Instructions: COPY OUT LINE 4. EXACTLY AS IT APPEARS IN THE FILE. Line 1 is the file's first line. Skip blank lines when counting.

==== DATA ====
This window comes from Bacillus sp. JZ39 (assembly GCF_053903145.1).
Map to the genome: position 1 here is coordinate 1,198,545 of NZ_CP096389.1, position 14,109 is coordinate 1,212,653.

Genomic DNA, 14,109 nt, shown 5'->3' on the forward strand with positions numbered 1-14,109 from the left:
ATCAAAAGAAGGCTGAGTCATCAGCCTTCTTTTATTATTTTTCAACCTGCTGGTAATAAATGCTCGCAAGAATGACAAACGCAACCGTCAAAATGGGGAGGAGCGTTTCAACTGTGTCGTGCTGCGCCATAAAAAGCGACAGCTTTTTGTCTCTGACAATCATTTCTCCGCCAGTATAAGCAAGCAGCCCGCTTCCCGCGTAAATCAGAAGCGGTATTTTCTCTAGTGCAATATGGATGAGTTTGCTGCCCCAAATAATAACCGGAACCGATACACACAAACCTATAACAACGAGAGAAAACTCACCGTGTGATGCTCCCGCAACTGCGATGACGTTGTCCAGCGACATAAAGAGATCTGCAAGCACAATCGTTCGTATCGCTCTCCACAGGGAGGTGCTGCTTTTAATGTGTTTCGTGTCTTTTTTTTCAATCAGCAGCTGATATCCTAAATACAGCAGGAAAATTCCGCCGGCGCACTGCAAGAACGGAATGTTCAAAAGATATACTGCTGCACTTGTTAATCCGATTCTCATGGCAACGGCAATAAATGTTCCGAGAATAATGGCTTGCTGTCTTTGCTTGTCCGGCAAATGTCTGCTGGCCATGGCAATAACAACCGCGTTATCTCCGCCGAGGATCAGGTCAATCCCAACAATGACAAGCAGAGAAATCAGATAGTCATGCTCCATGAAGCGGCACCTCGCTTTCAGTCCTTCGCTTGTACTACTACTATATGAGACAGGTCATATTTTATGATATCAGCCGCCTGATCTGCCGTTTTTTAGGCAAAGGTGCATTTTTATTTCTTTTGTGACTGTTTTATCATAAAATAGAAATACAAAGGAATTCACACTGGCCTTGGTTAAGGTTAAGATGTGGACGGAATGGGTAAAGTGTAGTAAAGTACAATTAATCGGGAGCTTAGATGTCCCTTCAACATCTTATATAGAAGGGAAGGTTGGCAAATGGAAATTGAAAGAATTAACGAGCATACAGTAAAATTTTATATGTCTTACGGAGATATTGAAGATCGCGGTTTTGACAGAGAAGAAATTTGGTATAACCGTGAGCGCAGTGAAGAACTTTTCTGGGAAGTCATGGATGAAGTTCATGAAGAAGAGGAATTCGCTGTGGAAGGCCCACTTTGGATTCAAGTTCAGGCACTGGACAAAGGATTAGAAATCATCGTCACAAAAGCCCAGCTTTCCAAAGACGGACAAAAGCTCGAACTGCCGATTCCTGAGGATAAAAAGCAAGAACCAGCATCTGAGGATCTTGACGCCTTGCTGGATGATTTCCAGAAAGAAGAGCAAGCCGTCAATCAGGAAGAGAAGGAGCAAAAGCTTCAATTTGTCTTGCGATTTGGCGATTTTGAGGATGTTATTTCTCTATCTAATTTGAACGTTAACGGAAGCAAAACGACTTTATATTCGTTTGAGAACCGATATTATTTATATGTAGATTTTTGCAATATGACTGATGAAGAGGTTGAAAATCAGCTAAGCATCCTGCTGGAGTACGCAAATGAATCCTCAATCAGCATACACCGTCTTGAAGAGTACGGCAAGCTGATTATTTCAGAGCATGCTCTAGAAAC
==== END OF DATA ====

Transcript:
ATCAAAAGAAGGCTGAGTCATCAGCCTTCTTTTATTATTTTTCAACCTGCTGGTAATAAATGCTCGCAAGAATGACAAACGCAACCGTCAAAATGGGGAGGAGCGTTTCAACTGTGTCGTGCTGCGCCATAAAAAGCGACAGCTTTTTGTCTCTGACAATCATTTCTCCGCCAGTATAAGCAAGCAGCCCGCTTCCCGCGTAAATCAGAAGCGGTATTTTCTCTAGTGCAATATGGATGAGTTTGCTGCCCCAAATAATAACCGGAACCGATACACACAAACCTATAACAACGAGAGAAAACTCACCGTGTGATGCTCCCGCAACTGCGATGACGTTGTCCAGCGACATAAAGAGATCTGCAAGCACAATCGTTCGTATCGCTCTCCACAGGGAGGTGCTGCTTTTAATGTGTTTCGTGTCTTTTTTTTCAATCAGCAGCTGATATCCTAAATACAGCAGGAAAATTCCGCCGGCGCACTGCAAGAACGGAATGTTCAAAAGATATACTGCTGCACTTGTTAATCCGATTCTCATGGCAACGGCAATAAATGTTCCGAGAATAATGGCTTGCTGTCTTTGCTTGTCCGGCAAATGTCTGCTGGCCATGGCAATAACAACCGCGTTATCTCCGCCGAGGATCAGGTCAATCCCAACAATGACAAGCAGAGAAATCAGATAGTCATGCTCCATGAAGCGGCACCTCGCTTTCAGTCCTTCGCTTGTACTACTACTATATGAGACAGGTCATATTTTATGATATCAGCCGCCTGATCTGCCGTTTTTTAGGCAAAGGTGCATTTTTATTTCTTTTGTGACTGTTTTATCATAAAATAGAAATACAAAGGAATTCACACTGGCCTTGGTTAAGGTTAAGATGTGGACGGAATGGGTAAAGTGTAGTAAAGTACAATTAATCGGGAGCTTAGATGTCCCTTCAACATCTTATATAGAAGGGAAGGTTGGCAAATGGAAATTGAAAGAATTAACGAGCATACAGTAAAATTTTATATGTCTTACGGAGATATTGAAGATCGCGGTTTTGACAGAGAAGAAATTTGGTATAACCGTGAGCGCAGTGAAGAACTTTTCTGGGAAGTCATGGATGAAGTTCATGAAGAAGAGGAATTCGCTGTGGAAGGCCCACTTTGGATTCAAGTTCAGGCACTGGACAAAGGATTAGAAATCATCGTCACAAAAGCCCAGCTTTCCAAAGACGGACAAAAGCTCGAACTGCCGATTCCTGAGGATAAAAAGCAAGAACCAGCATCTGAGGATCTTGACGCCTTGCTGGATGATTTCCAGAAAGAAGAGCAAGCCGTCAATCAGGAAGAGAAGGAGCAAAAGCTTCAATTTGTCTTGCGATTTGGCGATTTTGAGGATGTTATTTCTCTATCTAATTTGAACGTTAACGGAAGCAAAACGACTTTATATTCGTTTGAGAACCGATATTATTTATATGTAGATTTTTGCAATATGACTGATGAAGAGGTTGAAAATCAGCTAAGCATCCTGCTGGAGTACGCAAATGAATCCTCAATCAGCATACACCGTCTTGAAGAGTACGGCAAGCTGATTATTTCAGAGCATGCTCTAGAAAC